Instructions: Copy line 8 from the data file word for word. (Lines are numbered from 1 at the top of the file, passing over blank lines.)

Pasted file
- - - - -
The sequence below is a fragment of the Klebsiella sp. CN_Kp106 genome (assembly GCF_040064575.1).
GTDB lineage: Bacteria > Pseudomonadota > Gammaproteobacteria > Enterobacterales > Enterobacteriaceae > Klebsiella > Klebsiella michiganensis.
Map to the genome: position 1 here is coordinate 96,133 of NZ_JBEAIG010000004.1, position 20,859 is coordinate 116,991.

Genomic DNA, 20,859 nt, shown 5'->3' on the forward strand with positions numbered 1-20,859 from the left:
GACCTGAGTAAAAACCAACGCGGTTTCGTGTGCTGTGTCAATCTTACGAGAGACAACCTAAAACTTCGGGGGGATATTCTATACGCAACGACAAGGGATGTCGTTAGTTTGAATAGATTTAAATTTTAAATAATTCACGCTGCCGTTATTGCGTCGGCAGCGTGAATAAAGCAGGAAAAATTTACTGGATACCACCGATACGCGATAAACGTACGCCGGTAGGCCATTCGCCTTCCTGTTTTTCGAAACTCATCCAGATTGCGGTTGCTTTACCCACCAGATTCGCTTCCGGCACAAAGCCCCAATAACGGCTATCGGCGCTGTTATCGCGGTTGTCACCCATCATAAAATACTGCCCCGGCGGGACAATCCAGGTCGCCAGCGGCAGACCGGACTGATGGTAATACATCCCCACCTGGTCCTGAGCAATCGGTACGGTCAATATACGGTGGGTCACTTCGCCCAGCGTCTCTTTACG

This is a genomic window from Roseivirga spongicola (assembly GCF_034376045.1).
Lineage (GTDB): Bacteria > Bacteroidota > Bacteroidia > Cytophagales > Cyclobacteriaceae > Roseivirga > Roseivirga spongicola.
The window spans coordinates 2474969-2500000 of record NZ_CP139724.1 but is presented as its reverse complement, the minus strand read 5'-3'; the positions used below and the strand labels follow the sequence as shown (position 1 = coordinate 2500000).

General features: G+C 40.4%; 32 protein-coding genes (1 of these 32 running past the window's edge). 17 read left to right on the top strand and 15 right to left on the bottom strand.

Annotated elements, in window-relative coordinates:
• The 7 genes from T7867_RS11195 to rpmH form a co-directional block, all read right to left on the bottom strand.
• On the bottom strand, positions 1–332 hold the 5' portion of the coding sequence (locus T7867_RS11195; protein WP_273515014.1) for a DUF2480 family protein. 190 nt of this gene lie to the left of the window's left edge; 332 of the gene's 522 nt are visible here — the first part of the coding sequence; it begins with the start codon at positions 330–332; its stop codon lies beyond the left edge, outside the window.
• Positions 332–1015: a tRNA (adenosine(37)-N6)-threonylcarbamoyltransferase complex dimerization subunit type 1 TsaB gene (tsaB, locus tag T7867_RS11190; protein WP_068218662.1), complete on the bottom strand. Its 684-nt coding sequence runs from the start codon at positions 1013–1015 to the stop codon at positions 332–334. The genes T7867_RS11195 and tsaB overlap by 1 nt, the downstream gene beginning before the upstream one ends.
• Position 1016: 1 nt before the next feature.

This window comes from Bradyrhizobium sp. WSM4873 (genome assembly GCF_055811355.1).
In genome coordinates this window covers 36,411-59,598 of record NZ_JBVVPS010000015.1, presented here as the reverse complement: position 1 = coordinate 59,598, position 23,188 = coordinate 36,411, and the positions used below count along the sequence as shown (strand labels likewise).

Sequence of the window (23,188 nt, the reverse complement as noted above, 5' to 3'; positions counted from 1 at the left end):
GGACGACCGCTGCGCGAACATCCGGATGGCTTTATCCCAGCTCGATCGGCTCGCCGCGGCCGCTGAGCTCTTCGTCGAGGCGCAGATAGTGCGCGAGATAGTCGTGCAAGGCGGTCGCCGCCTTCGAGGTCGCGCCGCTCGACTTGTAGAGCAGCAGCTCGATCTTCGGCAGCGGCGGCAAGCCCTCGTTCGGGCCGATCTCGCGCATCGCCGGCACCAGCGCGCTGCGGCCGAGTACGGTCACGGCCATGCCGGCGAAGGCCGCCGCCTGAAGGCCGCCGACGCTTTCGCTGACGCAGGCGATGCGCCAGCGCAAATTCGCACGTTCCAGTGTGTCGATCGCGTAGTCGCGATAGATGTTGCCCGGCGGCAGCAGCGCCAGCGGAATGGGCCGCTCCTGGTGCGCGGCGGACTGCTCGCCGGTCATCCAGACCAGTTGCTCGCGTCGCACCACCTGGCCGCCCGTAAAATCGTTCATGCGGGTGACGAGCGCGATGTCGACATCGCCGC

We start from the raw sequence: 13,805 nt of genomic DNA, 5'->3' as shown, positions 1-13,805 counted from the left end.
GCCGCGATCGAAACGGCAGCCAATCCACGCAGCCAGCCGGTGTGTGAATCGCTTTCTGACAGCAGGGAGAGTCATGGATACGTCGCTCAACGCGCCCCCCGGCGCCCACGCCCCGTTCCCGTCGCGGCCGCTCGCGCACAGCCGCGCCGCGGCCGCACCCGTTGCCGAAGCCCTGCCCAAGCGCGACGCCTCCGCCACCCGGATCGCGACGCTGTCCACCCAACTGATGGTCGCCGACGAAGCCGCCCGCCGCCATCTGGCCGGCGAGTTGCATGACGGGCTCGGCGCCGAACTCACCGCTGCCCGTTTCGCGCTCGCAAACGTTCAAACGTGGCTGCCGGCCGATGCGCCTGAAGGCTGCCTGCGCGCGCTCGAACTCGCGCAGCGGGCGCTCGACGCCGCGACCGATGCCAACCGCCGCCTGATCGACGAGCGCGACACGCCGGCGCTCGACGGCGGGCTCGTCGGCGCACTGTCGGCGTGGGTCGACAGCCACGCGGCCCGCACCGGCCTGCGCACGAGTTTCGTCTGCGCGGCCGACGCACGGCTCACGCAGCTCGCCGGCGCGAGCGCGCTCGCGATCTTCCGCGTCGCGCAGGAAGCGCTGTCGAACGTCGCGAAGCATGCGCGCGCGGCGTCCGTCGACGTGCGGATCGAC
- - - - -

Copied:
The window spans coordinates 2474969-2500000 of record NZ_CP139724.1 but is presented as its reverse complement, the minus strand read 5'-3'; the positions used below and the strand labels follow the sequence as shown (position 1 = coordinate 2500000).